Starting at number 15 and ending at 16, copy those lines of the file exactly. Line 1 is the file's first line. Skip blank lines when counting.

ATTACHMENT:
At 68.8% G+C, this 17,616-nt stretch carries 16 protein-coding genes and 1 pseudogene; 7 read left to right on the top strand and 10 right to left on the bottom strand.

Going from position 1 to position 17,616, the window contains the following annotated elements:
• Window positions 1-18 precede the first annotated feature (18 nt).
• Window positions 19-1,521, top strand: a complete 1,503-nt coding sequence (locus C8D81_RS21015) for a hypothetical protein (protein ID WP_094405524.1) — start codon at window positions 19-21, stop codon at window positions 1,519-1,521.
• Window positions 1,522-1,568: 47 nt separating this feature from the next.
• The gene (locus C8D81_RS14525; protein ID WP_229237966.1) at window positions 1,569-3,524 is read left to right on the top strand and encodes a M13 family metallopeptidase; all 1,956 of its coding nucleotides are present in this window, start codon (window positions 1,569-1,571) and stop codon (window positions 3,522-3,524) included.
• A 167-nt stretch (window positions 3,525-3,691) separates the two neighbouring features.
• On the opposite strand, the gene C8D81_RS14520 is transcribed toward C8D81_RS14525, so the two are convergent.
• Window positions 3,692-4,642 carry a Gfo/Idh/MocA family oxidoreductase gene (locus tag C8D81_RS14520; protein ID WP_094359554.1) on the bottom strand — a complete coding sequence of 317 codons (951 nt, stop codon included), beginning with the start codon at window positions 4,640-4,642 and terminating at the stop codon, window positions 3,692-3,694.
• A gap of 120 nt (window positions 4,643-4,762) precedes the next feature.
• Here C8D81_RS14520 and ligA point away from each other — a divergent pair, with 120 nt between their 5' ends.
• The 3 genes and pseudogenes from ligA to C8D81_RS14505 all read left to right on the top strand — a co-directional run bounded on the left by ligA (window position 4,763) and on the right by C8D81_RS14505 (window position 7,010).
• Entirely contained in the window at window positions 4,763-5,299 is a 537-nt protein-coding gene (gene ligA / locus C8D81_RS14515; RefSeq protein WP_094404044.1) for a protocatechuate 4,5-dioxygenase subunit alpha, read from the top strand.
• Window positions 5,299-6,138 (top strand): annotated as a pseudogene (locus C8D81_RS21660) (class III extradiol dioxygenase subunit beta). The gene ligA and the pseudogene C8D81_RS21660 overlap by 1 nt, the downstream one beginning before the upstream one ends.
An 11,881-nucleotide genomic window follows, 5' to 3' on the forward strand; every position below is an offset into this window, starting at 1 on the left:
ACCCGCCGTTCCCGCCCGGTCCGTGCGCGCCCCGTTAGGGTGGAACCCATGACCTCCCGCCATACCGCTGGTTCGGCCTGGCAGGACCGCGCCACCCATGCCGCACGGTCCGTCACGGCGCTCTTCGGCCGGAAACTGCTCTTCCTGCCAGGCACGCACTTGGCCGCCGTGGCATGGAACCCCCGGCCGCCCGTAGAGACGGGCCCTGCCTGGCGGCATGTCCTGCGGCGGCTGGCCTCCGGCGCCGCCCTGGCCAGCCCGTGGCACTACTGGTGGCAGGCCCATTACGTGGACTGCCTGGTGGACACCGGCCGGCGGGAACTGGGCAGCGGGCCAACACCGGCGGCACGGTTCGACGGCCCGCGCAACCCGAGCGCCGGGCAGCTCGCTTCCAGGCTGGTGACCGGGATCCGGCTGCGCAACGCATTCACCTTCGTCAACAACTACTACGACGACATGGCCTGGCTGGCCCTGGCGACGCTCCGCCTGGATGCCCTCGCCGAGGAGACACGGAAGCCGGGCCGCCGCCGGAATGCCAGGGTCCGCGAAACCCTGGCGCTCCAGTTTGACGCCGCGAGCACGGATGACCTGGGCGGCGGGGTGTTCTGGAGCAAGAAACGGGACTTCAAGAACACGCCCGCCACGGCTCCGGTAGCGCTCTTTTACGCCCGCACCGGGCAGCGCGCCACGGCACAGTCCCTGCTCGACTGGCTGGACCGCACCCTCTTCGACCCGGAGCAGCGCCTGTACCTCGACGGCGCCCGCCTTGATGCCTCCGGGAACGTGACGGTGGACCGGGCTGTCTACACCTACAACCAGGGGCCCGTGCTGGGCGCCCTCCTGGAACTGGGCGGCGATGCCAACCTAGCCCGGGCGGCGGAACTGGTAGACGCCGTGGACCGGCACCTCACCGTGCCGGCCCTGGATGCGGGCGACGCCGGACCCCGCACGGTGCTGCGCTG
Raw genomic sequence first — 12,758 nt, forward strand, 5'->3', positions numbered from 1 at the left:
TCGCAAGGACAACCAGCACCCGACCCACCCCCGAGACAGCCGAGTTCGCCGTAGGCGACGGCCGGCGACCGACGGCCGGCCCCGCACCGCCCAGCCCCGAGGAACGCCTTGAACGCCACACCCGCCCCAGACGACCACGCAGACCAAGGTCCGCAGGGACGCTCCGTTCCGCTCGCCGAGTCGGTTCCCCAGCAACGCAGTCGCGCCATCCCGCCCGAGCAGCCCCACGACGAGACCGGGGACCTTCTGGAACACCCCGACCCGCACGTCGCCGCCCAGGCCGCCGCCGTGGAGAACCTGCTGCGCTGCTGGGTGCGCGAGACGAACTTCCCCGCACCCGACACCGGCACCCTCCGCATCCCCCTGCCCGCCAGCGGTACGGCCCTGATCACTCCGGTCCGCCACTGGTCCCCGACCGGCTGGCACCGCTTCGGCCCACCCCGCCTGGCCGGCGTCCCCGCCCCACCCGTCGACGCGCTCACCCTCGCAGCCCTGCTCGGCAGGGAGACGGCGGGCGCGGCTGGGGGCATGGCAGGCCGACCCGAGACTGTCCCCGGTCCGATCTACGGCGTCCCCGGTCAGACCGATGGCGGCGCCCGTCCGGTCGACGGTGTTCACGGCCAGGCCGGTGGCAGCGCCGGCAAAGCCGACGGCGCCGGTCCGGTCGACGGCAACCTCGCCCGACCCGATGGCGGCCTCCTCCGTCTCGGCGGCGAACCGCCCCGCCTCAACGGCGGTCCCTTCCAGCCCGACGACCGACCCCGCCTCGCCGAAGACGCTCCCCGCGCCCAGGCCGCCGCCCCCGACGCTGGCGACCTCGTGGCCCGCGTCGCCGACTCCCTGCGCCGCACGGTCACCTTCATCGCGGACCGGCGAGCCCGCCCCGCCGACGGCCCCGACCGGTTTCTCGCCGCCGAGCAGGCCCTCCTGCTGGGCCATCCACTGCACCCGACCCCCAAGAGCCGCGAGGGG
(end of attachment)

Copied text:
An 11,881-nucleotide genomic window follows, 5' to 3' on the forward strand; every position below is an offset into this window, starting at 1 on the left:
ACCCGCCGTTCCCGCCCGGTCCGTGCGCGCCCCGTTAGGGTGGAACCCATGACCTCCCGCCATACCGCTGGTTCGGCCTGGCAGGACCGCGCCACCCATGCCGCACGGTCCGTCACGGCGCTCTTCGGCCGGAAACTGCTCTTCCTGCCAGGCACGCACTTGGCCGCCGTGGCATGGAACCCCCGGCCGCCCGTAGAGACGGGCCCTGCCTGGCGGCATGTCCTGCGGCGGCTGGCCTCCGGCGCCGCCCTGGCCAGCCCGTGGCACTACTGGTGGCAGGCCCATTACGTGGACTGCCTGGTGGACACCGGCCGGCGGGAACTGGGCAGCGGGCCAACACCGGCGGCACGGTTCGACGGCCCGCGCAACCCGAGCGCCGGGCAGCTCGCTTCCAGGCTGGTGACCGGGATCCGGCTGCGCAACGCATTCACCTTCGTCAACAACTACTACGACGACATGGCCTGGCTGGCCCTGGCGACGCTCCGCCTGGATGCCCTCGCCGAGGAGACACGGAAGCCGGGCCGCCGCCGGAATGCCAGGGTCCGCGAAACCCTGGCGCTCCAGTTTGACGCCGCGAGCACGGATGACCTGGGCGGCGGGGTGTTCTGGAGCAAGAAACGGGACTTCAAGAACACGCCCGCCACGGCTCCGGTAGCGCTCTTTTACGCCCGCACCGGGCAGCGCGCCACGGCACAGTCCCTGCTCGACTGGCTGGACCGCACCCTCTTCGACCCGGAGCAGCGCCTGTACCTCGACGGCGCCCGCCTTGATGCCTCCGGGAACGTGACGGTGGACCGGGCTGTCTACACCTACAACCAGGGGCCCGTGCTGGGCGCCCTCCTGGAACTGGGCGGCGATGCCAACCTAGCCCGGGCGGCGGAACTGGTAGACGCCGTGGACCGGCACCTCACCGTGCCGGCCCTGGATGCGGGCGACGCCGGACCCCGCACGGTGCTGCGCTG